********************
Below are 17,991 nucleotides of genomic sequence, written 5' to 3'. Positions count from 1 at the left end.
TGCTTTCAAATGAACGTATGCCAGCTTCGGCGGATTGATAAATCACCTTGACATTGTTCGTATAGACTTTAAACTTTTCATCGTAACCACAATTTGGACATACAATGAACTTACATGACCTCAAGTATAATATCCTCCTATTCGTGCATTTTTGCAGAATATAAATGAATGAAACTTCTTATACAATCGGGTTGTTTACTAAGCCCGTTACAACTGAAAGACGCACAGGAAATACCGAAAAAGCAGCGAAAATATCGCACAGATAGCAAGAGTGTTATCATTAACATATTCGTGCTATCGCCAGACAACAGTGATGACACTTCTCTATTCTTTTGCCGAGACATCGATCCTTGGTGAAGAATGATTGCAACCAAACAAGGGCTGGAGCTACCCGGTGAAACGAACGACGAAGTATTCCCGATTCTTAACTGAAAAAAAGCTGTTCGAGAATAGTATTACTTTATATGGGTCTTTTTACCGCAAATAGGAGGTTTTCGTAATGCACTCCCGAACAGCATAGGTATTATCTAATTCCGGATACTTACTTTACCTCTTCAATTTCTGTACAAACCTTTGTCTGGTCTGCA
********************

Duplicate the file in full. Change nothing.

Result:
Below are 17,991 nucleotides of genomic sequence, written 5' to 3'. Positions count from 1 at the left end.
TGCTTTCAAATGAACGTATGCCAGCTTCGGCGGATTGATAAATCACCTTGACATTGTTCGTATAGACTTTAAACTTTTCATCGTAACCACAATTTGGACATACAATGAACTTACATGACCTCAAGTATAATATCCTCCTATTCGTGCATTTTTGCAGAATATAAATGAATGAAACTTCTTATACAATCGGGTTGTTTACTAAGCCCGTTACAACTGAAAGACGCACAGGAAATACCGAAAAAGCAGCGAAAATATCGCACAGATAGCAAGAGTGTTATCATTAACATATTCGTGCTATCGCCAGACAACAGTGATGACACTTCTCTATTCTTTTGCCGAGACATCGATCCTTGGTGAAGAATGATTGCAACCAAACAAGGGCTGGAGCTACCCGGTGAAACGAACGACGAAGTATTCCCGATTCTTAACTGAAAAAAAGCTGTTCGAGAATAGTATTACTTTATATGGGTCTTTTTACCGCAAATAGGAGGTTTTCGTAATGCACTCCCGAACAGCATAGGTATTATCTAATTCCGGATACTTACTTTACCTCTTCAATTTCTGTACAAACCTTTGTCTGGTCTGCA